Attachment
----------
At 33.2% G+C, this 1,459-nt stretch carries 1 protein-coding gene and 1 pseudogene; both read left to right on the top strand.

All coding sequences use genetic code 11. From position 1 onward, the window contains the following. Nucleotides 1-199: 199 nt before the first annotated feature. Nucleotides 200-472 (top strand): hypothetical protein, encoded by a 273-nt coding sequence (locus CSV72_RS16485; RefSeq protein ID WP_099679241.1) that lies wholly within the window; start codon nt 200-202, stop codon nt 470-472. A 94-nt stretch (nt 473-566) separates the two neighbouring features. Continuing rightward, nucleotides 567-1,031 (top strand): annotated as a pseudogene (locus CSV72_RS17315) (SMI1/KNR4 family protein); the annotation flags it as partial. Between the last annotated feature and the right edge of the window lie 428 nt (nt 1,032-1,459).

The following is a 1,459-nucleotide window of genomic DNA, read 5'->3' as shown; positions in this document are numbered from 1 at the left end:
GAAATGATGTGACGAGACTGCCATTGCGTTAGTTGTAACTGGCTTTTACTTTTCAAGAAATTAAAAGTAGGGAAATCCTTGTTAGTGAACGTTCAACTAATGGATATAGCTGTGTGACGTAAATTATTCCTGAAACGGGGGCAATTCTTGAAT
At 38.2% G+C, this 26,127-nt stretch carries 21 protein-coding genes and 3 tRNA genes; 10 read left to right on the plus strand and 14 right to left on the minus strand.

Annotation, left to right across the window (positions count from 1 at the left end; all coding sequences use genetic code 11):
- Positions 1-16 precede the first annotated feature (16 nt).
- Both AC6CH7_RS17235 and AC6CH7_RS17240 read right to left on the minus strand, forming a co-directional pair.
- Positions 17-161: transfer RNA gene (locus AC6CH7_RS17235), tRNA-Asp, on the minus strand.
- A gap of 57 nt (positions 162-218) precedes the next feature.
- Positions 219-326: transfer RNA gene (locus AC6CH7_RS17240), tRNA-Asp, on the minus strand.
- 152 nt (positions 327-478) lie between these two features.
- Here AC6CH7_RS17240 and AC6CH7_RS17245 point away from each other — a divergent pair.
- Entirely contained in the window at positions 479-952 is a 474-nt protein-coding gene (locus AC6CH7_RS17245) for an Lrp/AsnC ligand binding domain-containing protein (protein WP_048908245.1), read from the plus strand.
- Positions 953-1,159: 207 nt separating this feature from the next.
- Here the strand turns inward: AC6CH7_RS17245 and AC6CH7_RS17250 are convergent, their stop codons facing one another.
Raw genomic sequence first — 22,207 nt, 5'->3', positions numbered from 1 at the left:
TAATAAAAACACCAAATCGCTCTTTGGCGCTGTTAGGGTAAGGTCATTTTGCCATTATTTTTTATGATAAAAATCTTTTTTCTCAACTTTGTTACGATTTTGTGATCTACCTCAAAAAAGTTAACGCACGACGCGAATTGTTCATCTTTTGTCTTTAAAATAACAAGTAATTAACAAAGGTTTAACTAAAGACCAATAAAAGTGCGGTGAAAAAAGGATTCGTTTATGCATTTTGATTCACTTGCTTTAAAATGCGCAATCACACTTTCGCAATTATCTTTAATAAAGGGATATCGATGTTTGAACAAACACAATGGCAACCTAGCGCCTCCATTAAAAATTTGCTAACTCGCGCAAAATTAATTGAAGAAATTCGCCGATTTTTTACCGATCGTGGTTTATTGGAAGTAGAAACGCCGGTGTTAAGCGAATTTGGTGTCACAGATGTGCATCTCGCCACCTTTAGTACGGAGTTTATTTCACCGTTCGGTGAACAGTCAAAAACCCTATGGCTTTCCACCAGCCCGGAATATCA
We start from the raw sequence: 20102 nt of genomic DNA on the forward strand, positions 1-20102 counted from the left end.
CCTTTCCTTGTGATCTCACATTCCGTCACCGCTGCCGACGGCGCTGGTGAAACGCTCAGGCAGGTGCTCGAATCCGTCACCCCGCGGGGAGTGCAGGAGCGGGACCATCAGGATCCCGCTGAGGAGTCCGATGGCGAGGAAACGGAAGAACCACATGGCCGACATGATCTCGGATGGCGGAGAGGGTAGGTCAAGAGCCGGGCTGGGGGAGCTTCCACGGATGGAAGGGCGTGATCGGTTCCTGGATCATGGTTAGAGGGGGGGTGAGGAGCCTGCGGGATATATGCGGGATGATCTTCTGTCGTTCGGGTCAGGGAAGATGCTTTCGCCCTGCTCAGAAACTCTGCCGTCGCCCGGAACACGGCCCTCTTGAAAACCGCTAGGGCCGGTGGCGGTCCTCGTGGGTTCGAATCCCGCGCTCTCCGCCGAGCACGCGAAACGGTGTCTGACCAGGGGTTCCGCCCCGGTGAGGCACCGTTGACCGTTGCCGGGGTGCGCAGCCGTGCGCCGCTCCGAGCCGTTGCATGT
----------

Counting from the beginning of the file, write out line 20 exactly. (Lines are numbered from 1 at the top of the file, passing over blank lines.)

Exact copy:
CCTTTCCTTGTGATCTCACATTCCGTCACCGCTGCCGACGGCGCTGGTGAAACGCTCAGGCAGGTGCTCGAATCCGTCACCCCGCGGGGAGTGCAGGAGCGGGACCATCAGGATCCCGCTGAGGAGTCCGATGGCGAGGAAACGGAAGAACCACATGGCCGACATGATCTCGGATGGCGGAGAGGGTAGGTCAAGAGCCGGGCTGGGGGAGCTTCCACGGATGGAAGGGCGTGATCGGTTCCTGGATCATGGTTAGAGGGGGGGTGAGGAGCCTGCGGGATATATGCGGGATGATCTTCTGTCGTTCGGGTCAGGGAAGATGCTTTCGCCCTGCTCAGAAACTCTGCCGTCGCCCGGAACACGGCCCTCTTGAAAACCGCTAGGGCCGGTGGCGGTCCTCGTGGGTTCGAATCCCGCGCTCTCCGCCGAGCACGCGAAACGGTGTCTGACCAGGGGTTCCGCCCCGGTGAGGCACCGTTGACCGTTGCCGGGGTGCGCAGCCGTGCGCCGCTCCGAGCCGTTGCATGT